Bad Science Part 2: Blinding

26 Nov

Continuing my ‘homage’ to Ben Goldacre’s excellent new book ‘Bad Science‘, this time we discuss Ben’s explanation of the scientific concept of Blinding.

One important feature of a good trial is that neither the experimenters nor the patients know if they got the [thing we want to test] or the simple placebo sugar pill, because we want to be sure that any difference we measure is the result of the difference between the pills and not of people expectations or biases.

Page 45. Inserts mine.

The stakes are fairly important. Ben tells how the biggest figures in evidence based medicine got together and did a review of blinding in all kinds of trials of medial drugs. The trials that used bad blinding techniques (or none at I guess) exaggerated the benefits of treatments by 17%.

Frequently I hear complaints from people who don’t care for the scientific method or who believe it is part of a massive conspiracy to cover up ‘the truth’ that things like blinding, randomisation, placebo effects, using controls and meta-analysis are essentially silly nitpicking to rubbish ‘the truth’. Clearly, when there is a 17% exaggeration, this cannot be accurate.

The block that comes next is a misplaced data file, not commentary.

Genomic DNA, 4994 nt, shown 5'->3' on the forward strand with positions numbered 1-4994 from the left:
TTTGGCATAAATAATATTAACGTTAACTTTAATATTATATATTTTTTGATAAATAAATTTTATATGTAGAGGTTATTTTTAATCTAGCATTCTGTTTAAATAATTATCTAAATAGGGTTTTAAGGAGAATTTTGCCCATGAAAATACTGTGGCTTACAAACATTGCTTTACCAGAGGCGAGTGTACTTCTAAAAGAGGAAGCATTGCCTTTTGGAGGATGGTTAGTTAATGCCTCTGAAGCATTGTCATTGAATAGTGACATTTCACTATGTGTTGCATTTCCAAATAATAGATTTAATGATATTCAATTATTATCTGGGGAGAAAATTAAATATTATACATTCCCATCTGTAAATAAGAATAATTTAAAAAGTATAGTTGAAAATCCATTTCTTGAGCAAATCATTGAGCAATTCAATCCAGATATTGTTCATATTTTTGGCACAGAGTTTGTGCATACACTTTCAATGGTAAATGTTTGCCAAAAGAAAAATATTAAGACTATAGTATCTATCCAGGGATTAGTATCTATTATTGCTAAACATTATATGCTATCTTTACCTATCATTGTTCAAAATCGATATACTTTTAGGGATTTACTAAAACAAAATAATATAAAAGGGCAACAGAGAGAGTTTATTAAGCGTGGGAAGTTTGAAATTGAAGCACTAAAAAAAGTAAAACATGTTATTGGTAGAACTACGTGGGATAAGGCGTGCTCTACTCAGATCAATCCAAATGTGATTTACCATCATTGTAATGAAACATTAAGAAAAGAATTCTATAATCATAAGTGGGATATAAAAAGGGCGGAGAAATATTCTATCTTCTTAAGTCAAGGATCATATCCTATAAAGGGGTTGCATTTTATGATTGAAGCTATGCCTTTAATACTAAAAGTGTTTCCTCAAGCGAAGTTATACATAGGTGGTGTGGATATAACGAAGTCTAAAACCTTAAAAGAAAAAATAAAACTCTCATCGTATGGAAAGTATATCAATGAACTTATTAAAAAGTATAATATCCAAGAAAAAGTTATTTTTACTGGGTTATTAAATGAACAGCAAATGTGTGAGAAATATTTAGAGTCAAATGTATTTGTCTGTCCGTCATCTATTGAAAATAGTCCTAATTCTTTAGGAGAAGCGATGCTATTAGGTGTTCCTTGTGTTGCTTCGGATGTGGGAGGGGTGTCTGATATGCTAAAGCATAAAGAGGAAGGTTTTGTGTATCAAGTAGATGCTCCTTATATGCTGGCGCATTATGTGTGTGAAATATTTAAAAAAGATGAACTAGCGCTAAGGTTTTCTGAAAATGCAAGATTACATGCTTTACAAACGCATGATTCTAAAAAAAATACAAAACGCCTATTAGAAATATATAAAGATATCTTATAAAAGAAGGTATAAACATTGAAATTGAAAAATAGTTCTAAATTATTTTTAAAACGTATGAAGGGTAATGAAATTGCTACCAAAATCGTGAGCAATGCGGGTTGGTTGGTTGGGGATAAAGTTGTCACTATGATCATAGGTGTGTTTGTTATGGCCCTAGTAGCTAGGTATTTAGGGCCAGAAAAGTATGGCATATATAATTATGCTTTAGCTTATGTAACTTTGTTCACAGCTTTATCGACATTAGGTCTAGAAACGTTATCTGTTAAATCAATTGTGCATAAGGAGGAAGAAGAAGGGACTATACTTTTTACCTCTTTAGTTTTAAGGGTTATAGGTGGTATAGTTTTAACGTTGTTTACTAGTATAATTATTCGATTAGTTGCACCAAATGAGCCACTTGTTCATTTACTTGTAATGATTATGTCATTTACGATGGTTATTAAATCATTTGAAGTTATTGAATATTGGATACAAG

When doctors and scientists say that a study was methodologically flawed and unreliable, it’s not because they’re being mean, or trying to maintain the ‘hegemony’ or to keep the backhanders coming from the pharmaceutical industry: it’s because the study was poorly performed – it costs nothing to blind properly – and simply wasn’t a fair test.

Page 47.

Read more about Blinding techniques at Wikipedia.

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